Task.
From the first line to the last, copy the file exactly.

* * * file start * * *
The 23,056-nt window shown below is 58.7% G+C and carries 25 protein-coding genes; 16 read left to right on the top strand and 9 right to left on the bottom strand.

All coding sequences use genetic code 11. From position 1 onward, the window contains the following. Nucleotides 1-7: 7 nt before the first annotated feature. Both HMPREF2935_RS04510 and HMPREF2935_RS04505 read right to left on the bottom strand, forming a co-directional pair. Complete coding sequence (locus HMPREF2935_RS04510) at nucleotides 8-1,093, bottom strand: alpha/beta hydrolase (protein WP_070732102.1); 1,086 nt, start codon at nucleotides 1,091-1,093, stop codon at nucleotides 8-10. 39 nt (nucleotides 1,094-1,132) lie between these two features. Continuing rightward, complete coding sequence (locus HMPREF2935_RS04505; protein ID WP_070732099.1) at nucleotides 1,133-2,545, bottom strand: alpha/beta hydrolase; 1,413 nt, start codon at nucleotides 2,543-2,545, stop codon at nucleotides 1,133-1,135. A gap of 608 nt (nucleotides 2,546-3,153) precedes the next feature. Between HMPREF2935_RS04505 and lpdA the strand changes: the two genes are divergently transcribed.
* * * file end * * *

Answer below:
The 23,056-nt window shown below is 58.7% G+C and carries 25 protein-coding genes; 16 read left to right on the top strand and 9 right to left on the bottom strand.

All coding sequences use genetic code 11. From position 1 onward, the window contains the following. Nucleotides 1-7: 7 nt before the first annotated feature. Both HMPREF2935_RS04510 and HMPREF2935_RS04505 read right to left on the bottom strand, forming a co-directional pair. Complete coding sequence (locus HMPREF2935_RS04510) at nucleotides 8-1,093, bottom strand: alpha/beta hydrolase (protein WP_070732102.1); 1,086 nt, start codon at nucleotides 1,091-1,093, stop codon at nucleotides 8-10. 39 nt (nucleotides 1,094-1,132) lie between these two features. Continuing rightward, complete coding sequence (locus HMPREF2935_RS04505; protein ID WP_070732099.1) at nucleotides 1,133-2,545, bottom strand: alpha/beta hydrolase; 1,413 nt, start codon at nucleotides 2,543-2,545, stop codon at nucleotides 1,133-1,135. A gap of 608 nt (nucleotides 2,546-3,153) precedes the next feature. Between HMPREF2935_RS04505 and lpdA the strand changes: the two genes are divergently transcribed.